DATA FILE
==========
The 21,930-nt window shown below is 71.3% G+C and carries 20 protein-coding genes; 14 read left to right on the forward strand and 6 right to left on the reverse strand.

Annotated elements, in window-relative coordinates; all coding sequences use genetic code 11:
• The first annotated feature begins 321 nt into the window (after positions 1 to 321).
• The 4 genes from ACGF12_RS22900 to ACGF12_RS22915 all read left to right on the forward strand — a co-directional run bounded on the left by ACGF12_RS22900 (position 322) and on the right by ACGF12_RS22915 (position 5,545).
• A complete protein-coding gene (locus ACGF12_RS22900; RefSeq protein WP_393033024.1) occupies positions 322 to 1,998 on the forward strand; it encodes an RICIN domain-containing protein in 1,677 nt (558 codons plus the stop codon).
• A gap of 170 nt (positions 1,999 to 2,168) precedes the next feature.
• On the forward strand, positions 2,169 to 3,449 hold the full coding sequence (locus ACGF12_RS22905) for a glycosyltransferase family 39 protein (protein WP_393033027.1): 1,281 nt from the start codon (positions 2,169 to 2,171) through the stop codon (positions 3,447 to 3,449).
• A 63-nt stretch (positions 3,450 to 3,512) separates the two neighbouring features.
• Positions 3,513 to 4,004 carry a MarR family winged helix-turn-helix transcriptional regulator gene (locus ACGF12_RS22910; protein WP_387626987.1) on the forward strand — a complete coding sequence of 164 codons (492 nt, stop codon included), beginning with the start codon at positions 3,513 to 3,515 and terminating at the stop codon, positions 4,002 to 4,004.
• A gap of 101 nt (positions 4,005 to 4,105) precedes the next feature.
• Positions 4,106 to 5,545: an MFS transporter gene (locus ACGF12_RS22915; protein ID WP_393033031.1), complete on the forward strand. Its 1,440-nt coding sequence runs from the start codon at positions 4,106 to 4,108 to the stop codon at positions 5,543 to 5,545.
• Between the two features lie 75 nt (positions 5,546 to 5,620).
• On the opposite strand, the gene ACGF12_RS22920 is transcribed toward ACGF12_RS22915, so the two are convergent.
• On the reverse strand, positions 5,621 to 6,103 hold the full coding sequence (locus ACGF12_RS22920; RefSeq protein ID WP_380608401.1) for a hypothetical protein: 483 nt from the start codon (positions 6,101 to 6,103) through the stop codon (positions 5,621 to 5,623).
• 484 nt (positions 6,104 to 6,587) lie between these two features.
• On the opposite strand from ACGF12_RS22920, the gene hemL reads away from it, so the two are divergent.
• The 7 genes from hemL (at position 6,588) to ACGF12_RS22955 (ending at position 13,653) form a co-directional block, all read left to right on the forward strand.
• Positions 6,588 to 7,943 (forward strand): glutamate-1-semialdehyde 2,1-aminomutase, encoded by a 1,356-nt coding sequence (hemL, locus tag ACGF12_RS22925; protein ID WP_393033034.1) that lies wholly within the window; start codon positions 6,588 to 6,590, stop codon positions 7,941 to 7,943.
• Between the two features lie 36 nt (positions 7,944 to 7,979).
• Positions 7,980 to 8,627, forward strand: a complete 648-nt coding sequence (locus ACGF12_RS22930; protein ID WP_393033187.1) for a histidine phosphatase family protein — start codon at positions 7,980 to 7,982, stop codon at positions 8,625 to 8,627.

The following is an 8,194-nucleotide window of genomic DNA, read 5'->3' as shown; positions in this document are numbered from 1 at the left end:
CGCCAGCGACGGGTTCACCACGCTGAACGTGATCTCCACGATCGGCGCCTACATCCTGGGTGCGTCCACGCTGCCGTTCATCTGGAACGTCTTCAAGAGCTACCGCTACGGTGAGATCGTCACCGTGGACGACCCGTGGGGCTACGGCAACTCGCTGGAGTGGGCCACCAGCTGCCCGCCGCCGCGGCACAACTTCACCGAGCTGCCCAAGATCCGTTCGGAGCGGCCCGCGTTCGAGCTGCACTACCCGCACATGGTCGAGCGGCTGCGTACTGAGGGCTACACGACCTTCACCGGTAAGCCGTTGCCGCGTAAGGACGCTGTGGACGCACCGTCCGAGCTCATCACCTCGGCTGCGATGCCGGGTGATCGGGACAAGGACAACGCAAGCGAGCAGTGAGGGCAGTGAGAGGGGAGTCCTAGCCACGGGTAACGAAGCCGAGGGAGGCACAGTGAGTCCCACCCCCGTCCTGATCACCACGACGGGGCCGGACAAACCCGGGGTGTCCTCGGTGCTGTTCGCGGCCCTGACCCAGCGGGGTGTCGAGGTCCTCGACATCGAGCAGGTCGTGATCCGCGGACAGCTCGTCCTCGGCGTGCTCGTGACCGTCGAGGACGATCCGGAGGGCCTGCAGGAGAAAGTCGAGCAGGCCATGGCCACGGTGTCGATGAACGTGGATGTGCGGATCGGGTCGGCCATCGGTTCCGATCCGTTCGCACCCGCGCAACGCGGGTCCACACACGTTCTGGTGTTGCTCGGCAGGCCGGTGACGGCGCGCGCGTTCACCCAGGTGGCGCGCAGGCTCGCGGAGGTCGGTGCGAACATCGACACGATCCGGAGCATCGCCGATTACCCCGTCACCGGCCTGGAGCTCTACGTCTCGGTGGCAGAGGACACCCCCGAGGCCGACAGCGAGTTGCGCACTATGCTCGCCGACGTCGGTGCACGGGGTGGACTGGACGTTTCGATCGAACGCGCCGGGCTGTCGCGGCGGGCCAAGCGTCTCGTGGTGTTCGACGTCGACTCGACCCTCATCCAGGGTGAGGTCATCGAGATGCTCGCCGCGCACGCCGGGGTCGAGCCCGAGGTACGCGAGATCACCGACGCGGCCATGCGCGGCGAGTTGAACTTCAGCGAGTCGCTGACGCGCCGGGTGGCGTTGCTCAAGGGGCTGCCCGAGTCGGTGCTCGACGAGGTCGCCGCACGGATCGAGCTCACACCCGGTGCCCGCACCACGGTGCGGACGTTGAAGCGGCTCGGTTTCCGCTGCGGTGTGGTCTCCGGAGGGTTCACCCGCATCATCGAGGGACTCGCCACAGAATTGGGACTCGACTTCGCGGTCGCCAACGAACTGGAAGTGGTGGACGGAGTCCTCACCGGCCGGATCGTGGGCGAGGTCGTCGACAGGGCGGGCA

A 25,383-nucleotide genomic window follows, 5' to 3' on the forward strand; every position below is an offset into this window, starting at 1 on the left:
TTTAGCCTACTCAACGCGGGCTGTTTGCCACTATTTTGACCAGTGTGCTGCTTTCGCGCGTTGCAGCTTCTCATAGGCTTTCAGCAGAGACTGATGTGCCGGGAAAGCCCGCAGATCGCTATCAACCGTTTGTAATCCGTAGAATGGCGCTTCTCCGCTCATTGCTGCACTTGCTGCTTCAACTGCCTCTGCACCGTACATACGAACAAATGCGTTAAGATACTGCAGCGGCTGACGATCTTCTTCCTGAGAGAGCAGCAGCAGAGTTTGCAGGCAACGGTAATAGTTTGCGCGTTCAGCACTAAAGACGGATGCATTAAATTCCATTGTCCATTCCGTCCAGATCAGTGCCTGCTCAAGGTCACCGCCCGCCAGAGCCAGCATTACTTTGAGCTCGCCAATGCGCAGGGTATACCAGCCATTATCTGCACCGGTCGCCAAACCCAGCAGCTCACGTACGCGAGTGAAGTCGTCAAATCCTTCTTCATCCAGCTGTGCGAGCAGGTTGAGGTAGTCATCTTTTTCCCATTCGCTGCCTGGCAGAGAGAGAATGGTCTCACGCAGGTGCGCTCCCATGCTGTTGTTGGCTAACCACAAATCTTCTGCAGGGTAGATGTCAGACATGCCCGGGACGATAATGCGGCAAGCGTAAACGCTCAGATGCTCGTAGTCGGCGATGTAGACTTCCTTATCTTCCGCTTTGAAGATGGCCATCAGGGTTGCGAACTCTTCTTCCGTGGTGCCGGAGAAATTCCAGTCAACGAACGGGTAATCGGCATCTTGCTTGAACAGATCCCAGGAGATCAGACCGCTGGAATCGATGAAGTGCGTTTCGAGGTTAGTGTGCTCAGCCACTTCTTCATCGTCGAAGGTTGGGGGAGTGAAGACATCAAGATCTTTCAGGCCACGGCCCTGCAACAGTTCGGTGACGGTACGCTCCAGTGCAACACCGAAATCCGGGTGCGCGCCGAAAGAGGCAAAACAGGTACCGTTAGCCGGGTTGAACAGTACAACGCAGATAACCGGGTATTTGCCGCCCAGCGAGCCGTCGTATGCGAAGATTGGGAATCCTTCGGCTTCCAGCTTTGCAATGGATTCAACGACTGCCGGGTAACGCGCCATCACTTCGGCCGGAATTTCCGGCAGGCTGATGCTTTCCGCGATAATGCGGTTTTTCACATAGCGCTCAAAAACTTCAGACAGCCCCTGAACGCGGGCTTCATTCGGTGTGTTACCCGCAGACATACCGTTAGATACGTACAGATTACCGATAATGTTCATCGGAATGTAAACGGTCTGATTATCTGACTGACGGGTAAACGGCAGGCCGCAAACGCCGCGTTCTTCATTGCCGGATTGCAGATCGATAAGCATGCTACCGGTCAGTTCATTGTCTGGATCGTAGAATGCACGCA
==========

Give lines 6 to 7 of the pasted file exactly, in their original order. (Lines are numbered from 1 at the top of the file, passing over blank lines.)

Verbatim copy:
• A gap of 170 nt (positions 1,999 to 2,168) precedes the next feature.
• On the forward strand, positions 2,169 to 3,449 hold the full coding sequence (locus ACGF12_RS22905) for a glycosyltransferase family 39 protein (protein WP_393033027.1): 1,281 nt from the start codon (positions 2,169 to 2,171) through the stop codon (positions 3,447 to 3,449).